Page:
But if Steele – or sophomore running back T.J. Harden – isn’t on his A-game, Moore and his wideouts should finally flex some muscle against a truly terrible defense.
They have to. If this Bruin offense doesn’t break out now, it never will in 2023.
Assistant Sports editor
Prediction: UCLA 38, Stanford 15
The Bruins and Cardinal have yet to clash helmets with a shared Pac-12 opponent.
So maybe there isn’t a direct way to measure the capability of the respective teams against each other.
One gauge we have is that Stanford – who are currently second-last in the Pac-12 – is yet to best a conference opponent in regulation. And that too, was an affair that looked entirely one-sided in Colorado’s favor until a fluke of a scoring run allowed the Cardinal to create a stir with an unexpected overtime victory.
But the Bruins also haven’t monopolized the conference in any respect. In fact, they’ll land in Palo Alto after two losses in three games, perhaps an effect of Moore’s difficulties keeping his head above Pac-12’s waters. And in return, UCLA has struggled offensively – it hasn’t scored more than 25 points in any of its last three games, while turning the ball over seven times in that stretch.
Perhaps the “fluke” that allowed the Cardinal to stage the largest comeback win in program history will hand them the momentum needed to protect their home ground after five consecutive home losses.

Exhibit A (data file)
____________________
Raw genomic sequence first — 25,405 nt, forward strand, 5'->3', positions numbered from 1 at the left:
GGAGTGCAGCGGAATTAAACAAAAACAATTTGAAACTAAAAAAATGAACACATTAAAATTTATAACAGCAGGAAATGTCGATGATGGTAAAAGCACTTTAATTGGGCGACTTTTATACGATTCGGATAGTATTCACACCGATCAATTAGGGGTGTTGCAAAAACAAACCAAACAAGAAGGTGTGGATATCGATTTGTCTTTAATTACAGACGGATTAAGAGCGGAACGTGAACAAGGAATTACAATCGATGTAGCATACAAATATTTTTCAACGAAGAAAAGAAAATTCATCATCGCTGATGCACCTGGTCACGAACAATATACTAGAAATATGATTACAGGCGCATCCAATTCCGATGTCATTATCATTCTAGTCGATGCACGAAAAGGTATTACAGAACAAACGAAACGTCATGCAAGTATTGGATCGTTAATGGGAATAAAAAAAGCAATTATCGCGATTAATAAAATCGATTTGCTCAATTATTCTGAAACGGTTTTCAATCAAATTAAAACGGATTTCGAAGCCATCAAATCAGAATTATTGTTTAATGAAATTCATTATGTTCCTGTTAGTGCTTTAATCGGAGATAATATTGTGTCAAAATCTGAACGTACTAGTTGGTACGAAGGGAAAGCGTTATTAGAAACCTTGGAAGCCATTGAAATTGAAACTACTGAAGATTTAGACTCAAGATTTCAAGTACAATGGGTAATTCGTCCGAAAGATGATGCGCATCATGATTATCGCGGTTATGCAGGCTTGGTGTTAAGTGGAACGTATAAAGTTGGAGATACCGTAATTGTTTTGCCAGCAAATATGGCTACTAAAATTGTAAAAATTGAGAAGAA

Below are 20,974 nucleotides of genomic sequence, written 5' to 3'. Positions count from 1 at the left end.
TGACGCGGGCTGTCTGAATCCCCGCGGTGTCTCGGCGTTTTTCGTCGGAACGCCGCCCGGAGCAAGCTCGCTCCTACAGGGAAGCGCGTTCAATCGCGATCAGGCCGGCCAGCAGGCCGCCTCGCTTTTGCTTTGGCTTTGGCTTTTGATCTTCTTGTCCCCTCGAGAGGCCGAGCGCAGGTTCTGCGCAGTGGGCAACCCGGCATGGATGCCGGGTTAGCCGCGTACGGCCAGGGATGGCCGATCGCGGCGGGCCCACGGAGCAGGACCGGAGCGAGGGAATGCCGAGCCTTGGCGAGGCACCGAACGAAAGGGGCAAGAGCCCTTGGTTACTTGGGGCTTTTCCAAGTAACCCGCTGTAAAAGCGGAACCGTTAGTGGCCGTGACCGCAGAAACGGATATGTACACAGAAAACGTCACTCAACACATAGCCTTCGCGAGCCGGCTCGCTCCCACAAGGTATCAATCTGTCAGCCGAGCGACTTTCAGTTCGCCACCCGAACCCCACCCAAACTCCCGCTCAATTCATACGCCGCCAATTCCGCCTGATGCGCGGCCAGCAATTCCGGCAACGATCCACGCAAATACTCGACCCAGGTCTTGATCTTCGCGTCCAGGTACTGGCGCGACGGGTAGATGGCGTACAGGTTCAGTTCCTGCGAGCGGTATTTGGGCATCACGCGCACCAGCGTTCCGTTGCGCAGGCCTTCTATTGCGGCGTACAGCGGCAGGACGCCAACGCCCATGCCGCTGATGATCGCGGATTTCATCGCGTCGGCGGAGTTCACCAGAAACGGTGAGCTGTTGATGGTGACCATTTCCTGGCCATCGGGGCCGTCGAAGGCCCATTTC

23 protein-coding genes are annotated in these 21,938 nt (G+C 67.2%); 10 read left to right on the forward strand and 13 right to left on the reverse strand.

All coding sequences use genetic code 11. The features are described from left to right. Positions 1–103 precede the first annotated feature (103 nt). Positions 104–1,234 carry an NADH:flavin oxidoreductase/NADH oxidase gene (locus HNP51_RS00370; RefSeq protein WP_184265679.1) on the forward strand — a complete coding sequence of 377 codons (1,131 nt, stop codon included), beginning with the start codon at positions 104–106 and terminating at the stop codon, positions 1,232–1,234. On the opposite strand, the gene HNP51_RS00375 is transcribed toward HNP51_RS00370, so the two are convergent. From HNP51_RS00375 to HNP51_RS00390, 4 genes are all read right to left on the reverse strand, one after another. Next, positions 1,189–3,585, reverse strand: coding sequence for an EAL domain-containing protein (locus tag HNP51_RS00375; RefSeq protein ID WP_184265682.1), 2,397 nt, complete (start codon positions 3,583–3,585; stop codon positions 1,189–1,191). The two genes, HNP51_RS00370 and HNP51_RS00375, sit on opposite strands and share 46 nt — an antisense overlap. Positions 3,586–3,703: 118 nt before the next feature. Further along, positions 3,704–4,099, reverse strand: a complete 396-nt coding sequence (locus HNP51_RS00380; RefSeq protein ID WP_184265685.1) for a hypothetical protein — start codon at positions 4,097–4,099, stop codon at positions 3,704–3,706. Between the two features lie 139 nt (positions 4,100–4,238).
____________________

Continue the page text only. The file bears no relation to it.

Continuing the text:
But Colorado is unimpressive on defense.
UCLA is not.
Stanford’s magical victory last week doesn’t take away from the fact that it’s one of the worst teams in the country at coming up with third down stops. Its defense surrenders 36 points per game. The Bruins could take advantage of that.
Very soon, UCLA will have a shot to stake its claim as an offensive threat – something it has yet to do in conference play this season.
Daily Bruin senior staff
Prediction: UCLA 35, Stanford 17
Nothing is harder than thinking of a clever, unique way to deliver a 250-word football prediction. That is, besides UCLA’s freshman quarterback not throwing an interception.
Moore’s picks per game have steadily increased since throwing a clean game against North Carolina Central. In recent games versus Utah, Washington State and Oregon State, the signal caller’s interceptions have risen at a linear rate.
Each of these games also featured a pick six, showcasing just how raw the five-star recruit still is.
The number of Moore’s interceptions in the last three games – and my reaction every time I watch the football fly into the hands of the enemy – is articulated best by my good friend, Sia, in her hit song “Chandelier.”
“One, two, three, one, two, three, drink.”
Every time Mr. Moore throws a pick Saturday, I’ll take a deep sigh, and a long sip of my drink.
And now, to fill out more of this word count, here’s a small poem I wrote:
Stanford’s mascot, the Cardinal; it’s just a tree,
UCLA will cut it down with such ease,
We’ll double their score,
But please, Dante Moore,
Try to keep my drink count under three.